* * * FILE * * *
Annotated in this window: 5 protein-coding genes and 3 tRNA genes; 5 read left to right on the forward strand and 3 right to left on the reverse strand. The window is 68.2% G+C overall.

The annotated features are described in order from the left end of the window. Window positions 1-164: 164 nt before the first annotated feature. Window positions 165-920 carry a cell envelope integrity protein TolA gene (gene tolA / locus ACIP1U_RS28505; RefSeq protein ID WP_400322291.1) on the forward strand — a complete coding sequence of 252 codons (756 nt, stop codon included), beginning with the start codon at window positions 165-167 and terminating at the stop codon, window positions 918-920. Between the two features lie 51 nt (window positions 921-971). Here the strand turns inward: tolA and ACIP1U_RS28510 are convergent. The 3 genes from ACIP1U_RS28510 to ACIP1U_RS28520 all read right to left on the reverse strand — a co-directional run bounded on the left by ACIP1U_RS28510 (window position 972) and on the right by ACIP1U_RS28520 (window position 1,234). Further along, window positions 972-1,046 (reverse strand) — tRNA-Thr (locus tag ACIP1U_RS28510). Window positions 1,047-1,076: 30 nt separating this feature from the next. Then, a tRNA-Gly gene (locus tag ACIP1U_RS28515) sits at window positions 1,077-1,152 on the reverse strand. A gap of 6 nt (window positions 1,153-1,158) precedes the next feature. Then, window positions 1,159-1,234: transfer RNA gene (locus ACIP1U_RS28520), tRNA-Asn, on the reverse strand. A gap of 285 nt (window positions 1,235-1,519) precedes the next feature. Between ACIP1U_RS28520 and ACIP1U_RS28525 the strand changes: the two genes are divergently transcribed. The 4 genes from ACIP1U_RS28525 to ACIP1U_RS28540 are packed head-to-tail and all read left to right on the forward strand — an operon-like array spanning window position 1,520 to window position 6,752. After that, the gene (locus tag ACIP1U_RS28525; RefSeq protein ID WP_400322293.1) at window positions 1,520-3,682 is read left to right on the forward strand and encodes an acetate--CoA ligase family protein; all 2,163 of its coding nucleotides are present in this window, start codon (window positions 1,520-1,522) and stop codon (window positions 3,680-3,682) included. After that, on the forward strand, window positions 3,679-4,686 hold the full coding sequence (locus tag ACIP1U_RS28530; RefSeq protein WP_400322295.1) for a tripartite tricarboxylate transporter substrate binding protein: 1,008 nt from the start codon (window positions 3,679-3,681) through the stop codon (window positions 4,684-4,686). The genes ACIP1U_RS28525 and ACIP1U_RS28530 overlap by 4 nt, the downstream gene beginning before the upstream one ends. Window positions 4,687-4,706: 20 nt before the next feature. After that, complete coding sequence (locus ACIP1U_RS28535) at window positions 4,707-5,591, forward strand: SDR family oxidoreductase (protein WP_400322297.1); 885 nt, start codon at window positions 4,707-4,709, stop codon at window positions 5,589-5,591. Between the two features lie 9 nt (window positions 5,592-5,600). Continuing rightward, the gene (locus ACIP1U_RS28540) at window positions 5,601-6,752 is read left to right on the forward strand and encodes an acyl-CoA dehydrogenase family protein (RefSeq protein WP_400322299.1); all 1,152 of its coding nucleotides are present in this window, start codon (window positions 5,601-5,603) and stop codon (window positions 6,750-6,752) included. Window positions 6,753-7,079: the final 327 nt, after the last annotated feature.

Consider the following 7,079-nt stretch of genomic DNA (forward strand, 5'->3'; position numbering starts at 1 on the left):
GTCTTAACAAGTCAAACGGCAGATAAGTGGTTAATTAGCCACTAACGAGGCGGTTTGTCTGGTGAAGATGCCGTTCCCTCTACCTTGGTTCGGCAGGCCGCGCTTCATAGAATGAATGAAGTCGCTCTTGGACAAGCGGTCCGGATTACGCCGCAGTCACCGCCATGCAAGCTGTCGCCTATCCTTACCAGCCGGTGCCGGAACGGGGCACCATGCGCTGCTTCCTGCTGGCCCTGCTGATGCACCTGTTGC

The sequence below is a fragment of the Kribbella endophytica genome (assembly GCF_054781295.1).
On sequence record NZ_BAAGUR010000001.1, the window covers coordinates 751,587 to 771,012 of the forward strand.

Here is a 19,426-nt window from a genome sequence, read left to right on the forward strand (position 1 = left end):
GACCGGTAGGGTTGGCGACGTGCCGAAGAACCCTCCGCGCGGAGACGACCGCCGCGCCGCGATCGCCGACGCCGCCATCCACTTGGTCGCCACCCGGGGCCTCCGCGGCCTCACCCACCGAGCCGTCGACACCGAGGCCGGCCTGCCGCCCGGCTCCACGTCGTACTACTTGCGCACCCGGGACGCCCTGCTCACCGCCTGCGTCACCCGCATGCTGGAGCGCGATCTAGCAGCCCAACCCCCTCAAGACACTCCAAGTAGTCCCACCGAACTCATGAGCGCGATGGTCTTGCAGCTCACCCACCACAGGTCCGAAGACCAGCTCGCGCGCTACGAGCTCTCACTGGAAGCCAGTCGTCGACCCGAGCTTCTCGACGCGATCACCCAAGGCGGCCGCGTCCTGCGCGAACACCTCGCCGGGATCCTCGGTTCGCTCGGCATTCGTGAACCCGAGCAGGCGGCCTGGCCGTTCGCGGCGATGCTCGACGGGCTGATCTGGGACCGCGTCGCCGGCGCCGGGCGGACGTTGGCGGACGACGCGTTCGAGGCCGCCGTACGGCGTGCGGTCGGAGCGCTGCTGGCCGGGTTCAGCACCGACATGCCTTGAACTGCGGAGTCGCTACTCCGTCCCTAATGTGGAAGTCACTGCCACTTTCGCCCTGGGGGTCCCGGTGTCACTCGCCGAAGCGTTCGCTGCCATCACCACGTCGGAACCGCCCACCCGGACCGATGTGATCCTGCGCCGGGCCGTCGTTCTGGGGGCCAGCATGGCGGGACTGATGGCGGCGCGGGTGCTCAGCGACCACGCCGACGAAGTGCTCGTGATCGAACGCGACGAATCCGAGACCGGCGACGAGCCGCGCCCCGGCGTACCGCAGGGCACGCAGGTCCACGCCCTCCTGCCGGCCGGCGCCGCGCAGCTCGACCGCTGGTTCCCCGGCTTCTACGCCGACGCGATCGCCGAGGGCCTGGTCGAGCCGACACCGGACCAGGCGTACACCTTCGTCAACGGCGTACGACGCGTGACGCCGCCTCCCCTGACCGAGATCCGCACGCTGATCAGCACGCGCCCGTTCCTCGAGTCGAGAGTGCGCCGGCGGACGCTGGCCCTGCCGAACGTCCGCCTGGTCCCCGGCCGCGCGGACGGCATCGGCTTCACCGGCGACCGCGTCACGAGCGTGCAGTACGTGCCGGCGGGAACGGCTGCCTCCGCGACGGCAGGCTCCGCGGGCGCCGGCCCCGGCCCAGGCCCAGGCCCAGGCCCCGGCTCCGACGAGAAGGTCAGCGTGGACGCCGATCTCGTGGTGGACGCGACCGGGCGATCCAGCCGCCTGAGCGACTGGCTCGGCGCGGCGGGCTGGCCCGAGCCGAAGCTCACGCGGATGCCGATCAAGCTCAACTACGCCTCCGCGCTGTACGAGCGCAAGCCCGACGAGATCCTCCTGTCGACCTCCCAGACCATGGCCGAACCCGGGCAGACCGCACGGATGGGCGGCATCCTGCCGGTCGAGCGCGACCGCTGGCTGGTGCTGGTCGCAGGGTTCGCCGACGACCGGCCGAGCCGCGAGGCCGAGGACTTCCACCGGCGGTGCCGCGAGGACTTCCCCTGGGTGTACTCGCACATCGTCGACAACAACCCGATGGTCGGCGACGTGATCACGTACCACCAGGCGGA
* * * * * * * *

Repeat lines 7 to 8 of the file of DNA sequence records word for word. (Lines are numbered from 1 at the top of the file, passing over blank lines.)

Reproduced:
Here is a 19,426-nt window from a genome sequence, read left to right on the forward strand (position 1 = left end):
GACCGGTAGGGTTGGCGACGTGCCGAAGAACCCTCCGCGCGGAGACGACCGCCGCGCCGCGATCGCCGACGCCGCCATCCACTTGGTCGCCACCCGGGGCCTCCGCGGCCTCACCCACCGAGCCGTCGACACCGAGGCCGGCCTGCCGCCCGGCTCCACGTCGTACTACTTGCGCACCCGGGACGCCCTGCTCACCGCCTGCGTCACCCGCATGCTGGAGCGCGATCTAGCAGCCCAACCCCCTCAAGACACTCCAAGTAGTCCCACCGAACTCATGAGCGCGATGGTCTTGCAGCTCACCCACCACAGGTCCGAAGACCAGCTCGCGCGCTACGAGCTCTCACTGGAAGCCAGTCGTCGACCCGAGCTTCTCGACGCGATCACCCAAGGCGGCCGCGTCCTGCGCGAACACCTCGCCGGGATCCTCGGTTCGCTCGGCATTCGTGAACCCGAGCAGGCGGCCTGGCCGTTCGCGGCGATGCTCGACGGGCTGATCTGGGACCGCGTCGCCGGCGCCGGGCGGACGTTGGCGGACGACGCGTTCGAGGCCGCCGTACGGCGTGCGGTCGGAGCGCTGCTGGCCGGGTTCAGCACCGACATGCCTTGAACTGCGGAGTCGCTACTCCGTCCCTAATGTGGAAGTCACTGCCACTTTCGCCCTGGGGGTCCCGGTGTCACTCGCCGAAGCGTTCGCTGCCATCACCACGTCGGAACCGCCCACCCGGACCGATGTGATCCTGCGCCGGGCCGTCGTTCTGGGGGCCAGCATGGCGGGACTGATGGCGGCGCGGGTGCTCAGCGACCACGCCGACGAAGTGCTCGTGATCGAACGCGACGAATCCGAGACCGGCGACGAGCCGCGCCCCGGCGTACCGCAGGGCACGCAGGTCCACGCCCTCCTGCCGGCCGGCGCCGCGCAGCTCGACCGCTGGTTCCCCGGCTTCTACGCCGACGCGATCGCCGAGGGCCTGGTCGAGCCGACACCGGACCAGGCGTACACCTTCGTCAACGGCGTACGACGCGTGACGCCGCCTCCCCTGACCGAGATCCGCACGCTGATCAGCACGCGCCCGTTCCTCGAGTCGAGAGTGCGCCGGCGGACGCTGGCCCTGCCGAACGTCCGCCTGGTCCCCGGCCGCGCGGACGGCATCGGCTTCACCGGCGACCGCGTCACGAGCGTGCAGTACGTGCCGGCGGGAACGGCTGCCTCCGCGACGGCAGGCTCCGCGGGCGCCGGCCCCGGCCCAGGCCCAGGCCCAGGCCCCGGCTCCGACGAGAAGGTCAGCGTGGACGCCGATCTCGTGGTGGACGCGACCGGGCGATCCAGCCGCCTGAGCGACTGGCTCGGCGCGGCGGGCTGGCCCGAGCCGAAGCTCACGCGGATGCCGATCAAGCTCAACTACGCCTCCGCGCTGTACGAGCGCAAGCCCGACGAGATCCTCCTGTCGACCTCCCAGACCATGGCCGAACCCGGGCAGACCGCACGGATGGGCGGCATCCTGCCGGTCGAGCGCGACCGCTGGCTGGTGCTGGTCGCAGGGTTCGCCGACGACCGGCCGAGCCGCGAGGCCGAGGACTTCCACCGGCGGTGCCGCGAGGACTTCCCCTGGGTGTACTCGCACATCGTCGACAACAACCCGATGGTCGGCGACGTGATCACGTACCACCAGGCGGA